Let's be very honest about what this is about.
It's not about bashing Democrats, it's not about taxes, they have no idea what the Boston tea party was about, they don't know their history at all. This is about hating a black man in the White House. This is racism straight up.
Why shouldn't rap be esoteric, able to take in current events, history and criticism? I guess it's this old idea of containment - that rappers, because they're black, can't and shouldn't aspire to look outside the ghetto for influence.
After Jackie Robinson the most important black in baseball history is Reggie Jackson, I really mean that.
Yesterday is a history; Tomorrow a mystery; Today is a gift; That's why we call it the present
The greatest untapped reservoir of raw material in the history of our game is the black race.
There is no glory in war, yet from the blackness of its history, there emerge vivid colours of human character and courage. Those who risked their lives to help their friends.
Black women all over the world should re-unite and re-examine the way history has portrayed us.
Escape from the black cloud that surrounds you. Then you will see your own light as radiant as the full moon.
Why would you create a movie for black people if you don't understand the history and perspective of the people you are doing it for? You need historical perspective to make sound decisions.
It is my hope that as we commemorate Black History Month in the future, we will continue to celebrate the many achievements and rich culture of African-Americans.
I think that show will go down in history.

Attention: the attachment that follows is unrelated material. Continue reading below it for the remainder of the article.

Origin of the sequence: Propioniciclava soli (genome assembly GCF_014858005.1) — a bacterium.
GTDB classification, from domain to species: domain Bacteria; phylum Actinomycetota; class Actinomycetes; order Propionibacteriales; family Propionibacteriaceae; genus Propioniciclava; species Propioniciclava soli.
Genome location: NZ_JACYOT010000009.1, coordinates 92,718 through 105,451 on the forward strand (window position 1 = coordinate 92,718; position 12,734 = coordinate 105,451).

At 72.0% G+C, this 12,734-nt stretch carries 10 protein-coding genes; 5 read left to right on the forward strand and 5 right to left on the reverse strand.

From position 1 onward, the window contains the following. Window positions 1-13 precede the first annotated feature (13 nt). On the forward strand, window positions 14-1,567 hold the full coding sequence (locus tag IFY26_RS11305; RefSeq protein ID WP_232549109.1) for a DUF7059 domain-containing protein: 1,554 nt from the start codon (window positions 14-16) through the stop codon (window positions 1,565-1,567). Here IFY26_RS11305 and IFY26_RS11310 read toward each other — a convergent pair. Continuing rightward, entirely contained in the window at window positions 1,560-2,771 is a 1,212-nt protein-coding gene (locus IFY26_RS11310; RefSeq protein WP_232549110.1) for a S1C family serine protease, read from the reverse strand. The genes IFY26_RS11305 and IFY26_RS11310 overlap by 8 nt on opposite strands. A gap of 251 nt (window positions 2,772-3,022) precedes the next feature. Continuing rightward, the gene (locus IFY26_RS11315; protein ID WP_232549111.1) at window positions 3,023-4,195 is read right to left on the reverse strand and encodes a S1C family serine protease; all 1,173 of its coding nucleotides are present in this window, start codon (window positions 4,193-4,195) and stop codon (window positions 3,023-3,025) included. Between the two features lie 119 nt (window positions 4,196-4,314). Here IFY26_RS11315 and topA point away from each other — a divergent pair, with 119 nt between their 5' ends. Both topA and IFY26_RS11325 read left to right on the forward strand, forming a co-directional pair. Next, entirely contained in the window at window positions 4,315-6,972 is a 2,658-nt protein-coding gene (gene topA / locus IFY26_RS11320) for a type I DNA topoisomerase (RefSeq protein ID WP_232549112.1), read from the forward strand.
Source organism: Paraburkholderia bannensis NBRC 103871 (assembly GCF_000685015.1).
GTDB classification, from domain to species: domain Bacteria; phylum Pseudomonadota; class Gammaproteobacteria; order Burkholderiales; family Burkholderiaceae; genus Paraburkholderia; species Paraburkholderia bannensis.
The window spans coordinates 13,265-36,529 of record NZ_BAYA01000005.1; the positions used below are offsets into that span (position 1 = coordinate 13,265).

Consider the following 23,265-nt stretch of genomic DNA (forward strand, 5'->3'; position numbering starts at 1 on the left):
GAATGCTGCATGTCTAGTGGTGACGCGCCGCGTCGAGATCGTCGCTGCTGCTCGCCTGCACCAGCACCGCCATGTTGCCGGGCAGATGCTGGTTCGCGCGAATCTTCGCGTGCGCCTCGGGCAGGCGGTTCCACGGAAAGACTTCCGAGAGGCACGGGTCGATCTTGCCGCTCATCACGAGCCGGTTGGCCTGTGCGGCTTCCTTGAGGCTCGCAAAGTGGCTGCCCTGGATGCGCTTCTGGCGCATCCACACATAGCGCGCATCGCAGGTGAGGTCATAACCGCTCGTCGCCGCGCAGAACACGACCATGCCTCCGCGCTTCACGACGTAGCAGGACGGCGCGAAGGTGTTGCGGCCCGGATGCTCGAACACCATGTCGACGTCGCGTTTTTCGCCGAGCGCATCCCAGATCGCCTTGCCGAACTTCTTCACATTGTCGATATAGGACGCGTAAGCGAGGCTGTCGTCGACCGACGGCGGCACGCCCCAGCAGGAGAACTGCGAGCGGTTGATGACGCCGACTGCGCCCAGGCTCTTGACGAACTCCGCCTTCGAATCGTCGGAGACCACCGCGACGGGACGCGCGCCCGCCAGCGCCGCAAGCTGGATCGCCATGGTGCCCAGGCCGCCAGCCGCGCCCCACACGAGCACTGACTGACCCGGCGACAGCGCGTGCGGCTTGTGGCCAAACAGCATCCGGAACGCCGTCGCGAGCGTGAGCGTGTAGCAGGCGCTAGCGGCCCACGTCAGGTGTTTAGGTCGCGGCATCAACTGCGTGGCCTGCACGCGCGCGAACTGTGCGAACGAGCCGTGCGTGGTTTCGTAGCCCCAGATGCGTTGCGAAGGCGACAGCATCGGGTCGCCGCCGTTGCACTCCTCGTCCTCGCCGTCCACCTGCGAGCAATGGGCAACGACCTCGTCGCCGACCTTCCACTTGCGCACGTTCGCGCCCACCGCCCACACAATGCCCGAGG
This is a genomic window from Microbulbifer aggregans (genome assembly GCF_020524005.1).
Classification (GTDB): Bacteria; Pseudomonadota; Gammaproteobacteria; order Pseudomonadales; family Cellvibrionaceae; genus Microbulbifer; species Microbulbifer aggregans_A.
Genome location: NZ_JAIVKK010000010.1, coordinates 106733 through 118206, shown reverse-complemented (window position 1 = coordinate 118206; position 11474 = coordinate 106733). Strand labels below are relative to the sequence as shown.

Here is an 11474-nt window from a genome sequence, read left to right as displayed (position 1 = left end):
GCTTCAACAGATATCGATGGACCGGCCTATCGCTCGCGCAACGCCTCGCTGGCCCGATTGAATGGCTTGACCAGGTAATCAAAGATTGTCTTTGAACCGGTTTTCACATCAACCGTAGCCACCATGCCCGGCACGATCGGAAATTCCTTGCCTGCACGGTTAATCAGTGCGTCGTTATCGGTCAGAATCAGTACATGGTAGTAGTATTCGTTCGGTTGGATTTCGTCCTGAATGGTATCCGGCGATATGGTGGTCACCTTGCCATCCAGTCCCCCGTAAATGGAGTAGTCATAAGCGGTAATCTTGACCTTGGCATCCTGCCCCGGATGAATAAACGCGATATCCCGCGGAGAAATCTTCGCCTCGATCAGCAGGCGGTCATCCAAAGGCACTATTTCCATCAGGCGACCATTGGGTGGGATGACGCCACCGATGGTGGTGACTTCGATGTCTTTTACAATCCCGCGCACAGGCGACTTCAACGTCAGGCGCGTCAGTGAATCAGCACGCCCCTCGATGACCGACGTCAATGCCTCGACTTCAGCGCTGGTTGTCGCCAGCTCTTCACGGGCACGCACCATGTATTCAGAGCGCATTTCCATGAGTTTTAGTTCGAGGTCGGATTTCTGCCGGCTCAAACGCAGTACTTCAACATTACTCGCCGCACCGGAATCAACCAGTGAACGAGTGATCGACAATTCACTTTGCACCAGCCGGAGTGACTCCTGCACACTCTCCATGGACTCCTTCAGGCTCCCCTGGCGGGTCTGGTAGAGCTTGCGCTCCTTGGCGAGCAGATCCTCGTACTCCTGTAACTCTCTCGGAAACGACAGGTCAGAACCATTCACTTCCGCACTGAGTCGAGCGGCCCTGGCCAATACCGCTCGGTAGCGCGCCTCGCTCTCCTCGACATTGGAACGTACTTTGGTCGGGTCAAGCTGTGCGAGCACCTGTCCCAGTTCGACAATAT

.. people will scratch their heads and say 'How did this ever get on the air?' I mean, they finally have a planet that's populated with a black race and then they present them as savage warriors, and the men want the white girl!
Don’t let your history interfere with your destiny.
I'm playing dark history. It's beyond black. I'm dealing with the dark things of the cosmos.
I think the idea is now for blacks to write about the history of our music.
It's time for that, because whites have been doing it all the time. It's time for us to do it ourselves and tell it like it is.
In the history of the treatment of depression, there was the dunking stool, purging of the bowels of black bile, hoses, attempts to shock the patient. All of these represent hatred or aggression towards what depression represents in the patient.
Those who tell the stories rule society.
Won't it be wonderful when black history and native American history and Jewish history and all of U.S. history is taught from one book. Just U.S. history.
I don't want a Black History Month. Black history is American history.
If the only time you think of me as a scientist is during Black History Month, then I must not be doing my job as a scientist.
We're just trying to find some color in this black and white world
If you only think of me during Black History Month, I must be failing as an educator and as an astrophysicist.